In late July 2007, a man opened an email from his inbox and began reading. ”Permit me to write you today, beyond today…making this an experiment in the writing of a book…I want nothing in return, nothing tangible – only permission to continue this spectral writing, so disembodied and out of place, so easily disavowed.” Although the emails continued to arrive almost weekly, he never replied, never requested the identity of the author, never said “Stop.” Over time, the author of the emails – initially “F.W.”, but eventually “Fearn Wren” – became more comfortable, more familiar, telling him about her upbringing in Poland and her struggles to become a writer, and even confiding her family squabbles. She began attaching images. Then the emails abruptly stopped. And thus, after nine months, a book was born.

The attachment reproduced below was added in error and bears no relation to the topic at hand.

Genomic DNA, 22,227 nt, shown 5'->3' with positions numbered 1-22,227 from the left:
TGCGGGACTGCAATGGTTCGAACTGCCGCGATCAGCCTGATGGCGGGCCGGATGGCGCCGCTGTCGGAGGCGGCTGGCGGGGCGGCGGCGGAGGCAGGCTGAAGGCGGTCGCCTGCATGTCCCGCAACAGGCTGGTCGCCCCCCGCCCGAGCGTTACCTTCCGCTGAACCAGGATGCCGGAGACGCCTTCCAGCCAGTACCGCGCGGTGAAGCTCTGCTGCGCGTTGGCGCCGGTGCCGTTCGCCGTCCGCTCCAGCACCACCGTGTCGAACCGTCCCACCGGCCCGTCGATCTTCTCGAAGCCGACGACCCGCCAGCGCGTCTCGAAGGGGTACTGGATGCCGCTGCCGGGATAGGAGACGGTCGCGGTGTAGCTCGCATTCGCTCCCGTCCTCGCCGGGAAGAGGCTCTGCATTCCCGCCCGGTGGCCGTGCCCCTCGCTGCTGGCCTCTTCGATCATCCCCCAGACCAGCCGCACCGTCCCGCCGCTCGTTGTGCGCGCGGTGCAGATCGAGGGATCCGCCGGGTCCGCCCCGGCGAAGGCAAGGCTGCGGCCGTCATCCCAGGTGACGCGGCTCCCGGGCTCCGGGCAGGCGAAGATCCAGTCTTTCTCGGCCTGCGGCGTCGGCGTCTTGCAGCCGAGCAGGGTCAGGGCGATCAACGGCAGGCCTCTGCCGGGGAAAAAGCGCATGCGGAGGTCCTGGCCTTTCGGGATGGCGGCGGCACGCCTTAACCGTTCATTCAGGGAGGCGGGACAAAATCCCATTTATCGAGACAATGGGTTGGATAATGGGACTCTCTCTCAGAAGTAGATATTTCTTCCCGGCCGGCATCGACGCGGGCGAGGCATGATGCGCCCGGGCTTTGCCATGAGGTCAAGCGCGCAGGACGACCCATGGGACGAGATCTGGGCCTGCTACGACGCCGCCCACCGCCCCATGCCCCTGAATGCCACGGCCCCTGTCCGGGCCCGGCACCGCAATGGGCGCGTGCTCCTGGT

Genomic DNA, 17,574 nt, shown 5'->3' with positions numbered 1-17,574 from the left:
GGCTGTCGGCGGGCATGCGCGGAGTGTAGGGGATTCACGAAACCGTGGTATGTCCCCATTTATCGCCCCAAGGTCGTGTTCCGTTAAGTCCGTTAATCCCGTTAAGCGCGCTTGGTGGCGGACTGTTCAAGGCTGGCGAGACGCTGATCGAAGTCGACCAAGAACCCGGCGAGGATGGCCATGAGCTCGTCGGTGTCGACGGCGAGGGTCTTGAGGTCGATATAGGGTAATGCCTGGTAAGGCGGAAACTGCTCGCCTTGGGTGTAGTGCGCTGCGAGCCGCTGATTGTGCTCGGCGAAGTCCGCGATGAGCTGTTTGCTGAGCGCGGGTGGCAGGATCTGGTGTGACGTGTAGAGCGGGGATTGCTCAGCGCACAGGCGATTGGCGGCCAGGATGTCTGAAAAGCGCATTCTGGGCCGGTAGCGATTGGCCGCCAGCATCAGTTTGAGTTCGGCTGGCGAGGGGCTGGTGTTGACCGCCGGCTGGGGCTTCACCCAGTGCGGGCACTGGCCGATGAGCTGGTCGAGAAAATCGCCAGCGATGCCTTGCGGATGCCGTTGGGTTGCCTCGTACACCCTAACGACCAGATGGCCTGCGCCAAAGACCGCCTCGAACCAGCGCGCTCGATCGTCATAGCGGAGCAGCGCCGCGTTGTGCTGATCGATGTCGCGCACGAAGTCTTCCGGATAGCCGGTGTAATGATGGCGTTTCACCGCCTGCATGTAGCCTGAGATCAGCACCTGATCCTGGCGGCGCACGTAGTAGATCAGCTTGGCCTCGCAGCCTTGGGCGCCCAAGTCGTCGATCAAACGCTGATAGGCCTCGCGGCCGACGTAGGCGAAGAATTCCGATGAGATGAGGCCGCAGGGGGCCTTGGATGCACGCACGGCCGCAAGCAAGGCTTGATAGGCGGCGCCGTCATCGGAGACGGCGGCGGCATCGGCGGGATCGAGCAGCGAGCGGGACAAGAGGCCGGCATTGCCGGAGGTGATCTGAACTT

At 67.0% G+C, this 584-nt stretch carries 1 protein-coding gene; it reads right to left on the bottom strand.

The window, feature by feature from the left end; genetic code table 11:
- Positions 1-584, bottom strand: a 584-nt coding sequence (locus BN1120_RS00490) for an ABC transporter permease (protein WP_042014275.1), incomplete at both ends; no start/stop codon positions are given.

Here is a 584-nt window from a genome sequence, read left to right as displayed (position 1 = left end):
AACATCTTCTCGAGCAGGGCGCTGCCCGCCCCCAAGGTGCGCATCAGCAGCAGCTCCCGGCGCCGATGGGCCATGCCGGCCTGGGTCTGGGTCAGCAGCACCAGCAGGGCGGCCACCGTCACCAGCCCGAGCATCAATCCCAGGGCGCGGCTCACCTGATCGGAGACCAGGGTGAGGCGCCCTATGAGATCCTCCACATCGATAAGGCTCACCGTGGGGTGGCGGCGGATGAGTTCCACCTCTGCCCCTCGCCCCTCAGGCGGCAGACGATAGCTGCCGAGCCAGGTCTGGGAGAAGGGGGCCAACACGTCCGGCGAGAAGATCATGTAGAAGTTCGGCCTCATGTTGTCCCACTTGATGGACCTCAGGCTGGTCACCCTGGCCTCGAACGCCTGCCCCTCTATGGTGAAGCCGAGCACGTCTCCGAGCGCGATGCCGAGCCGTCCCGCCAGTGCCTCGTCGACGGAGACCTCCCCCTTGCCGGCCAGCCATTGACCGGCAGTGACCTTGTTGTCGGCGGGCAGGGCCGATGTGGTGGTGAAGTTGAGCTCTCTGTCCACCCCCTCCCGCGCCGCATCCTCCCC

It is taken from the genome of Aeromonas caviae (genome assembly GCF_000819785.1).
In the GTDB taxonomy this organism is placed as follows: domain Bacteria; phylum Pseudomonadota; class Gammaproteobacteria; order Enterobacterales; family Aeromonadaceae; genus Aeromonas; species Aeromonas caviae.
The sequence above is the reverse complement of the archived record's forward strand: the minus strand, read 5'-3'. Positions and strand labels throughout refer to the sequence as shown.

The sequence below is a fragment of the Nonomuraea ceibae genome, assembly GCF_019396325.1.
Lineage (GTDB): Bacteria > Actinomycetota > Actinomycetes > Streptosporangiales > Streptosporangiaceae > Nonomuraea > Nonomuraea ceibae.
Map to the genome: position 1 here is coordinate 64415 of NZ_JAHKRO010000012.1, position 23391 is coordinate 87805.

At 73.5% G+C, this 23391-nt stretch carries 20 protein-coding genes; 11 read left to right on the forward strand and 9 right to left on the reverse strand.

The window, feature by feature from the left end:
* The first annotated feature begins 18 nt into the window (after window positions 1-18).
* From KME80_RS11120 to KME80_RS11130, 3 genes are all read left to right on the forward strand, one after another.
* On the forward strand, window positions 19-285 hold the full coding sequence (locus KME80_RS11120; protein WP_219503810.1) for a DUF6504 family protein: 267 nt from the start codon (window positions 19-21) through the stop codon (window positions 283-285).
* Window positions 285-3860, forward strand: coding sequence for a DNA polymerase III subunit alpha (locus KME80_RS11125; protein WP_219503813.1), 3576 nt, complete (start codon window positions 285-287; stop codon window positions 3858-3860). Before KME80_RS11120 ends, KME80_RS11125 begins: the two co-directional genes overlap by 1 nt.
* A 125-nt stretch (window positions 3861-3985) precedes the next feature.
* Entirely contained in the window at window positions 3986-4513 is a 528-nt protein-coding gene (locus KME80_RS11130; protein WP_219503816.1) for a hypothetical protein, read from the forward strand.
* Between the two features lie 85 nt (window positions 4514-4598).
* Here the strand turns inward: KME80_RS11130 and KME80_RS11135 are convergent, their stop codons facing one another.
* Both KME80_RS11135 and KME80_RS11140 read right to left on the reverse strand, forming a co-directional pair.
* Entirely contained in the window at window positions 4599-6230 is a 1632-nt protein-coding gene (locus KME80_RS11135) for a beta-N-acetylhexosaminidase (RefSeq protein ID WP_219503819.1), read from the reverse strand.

This is the premise behind S.D. Chrostowska’s Permission: A Novel. When it came out in 2013, it landed pretty much under the radar, despite a handful of enthusiastic reviews, a compelling blurb by Teju Cole, and several author interviews (including one here at 3:AMwith Edwin Turner of Biblioklept and another “interview” between Chrostowska and herself at The New Quarterly). I found the book to be a complex, elusive, perplexing, and, at times, bold work that alternated between thrilling possibilities and frustrating gestures, but always a work that begged to be deeply pondered and reread.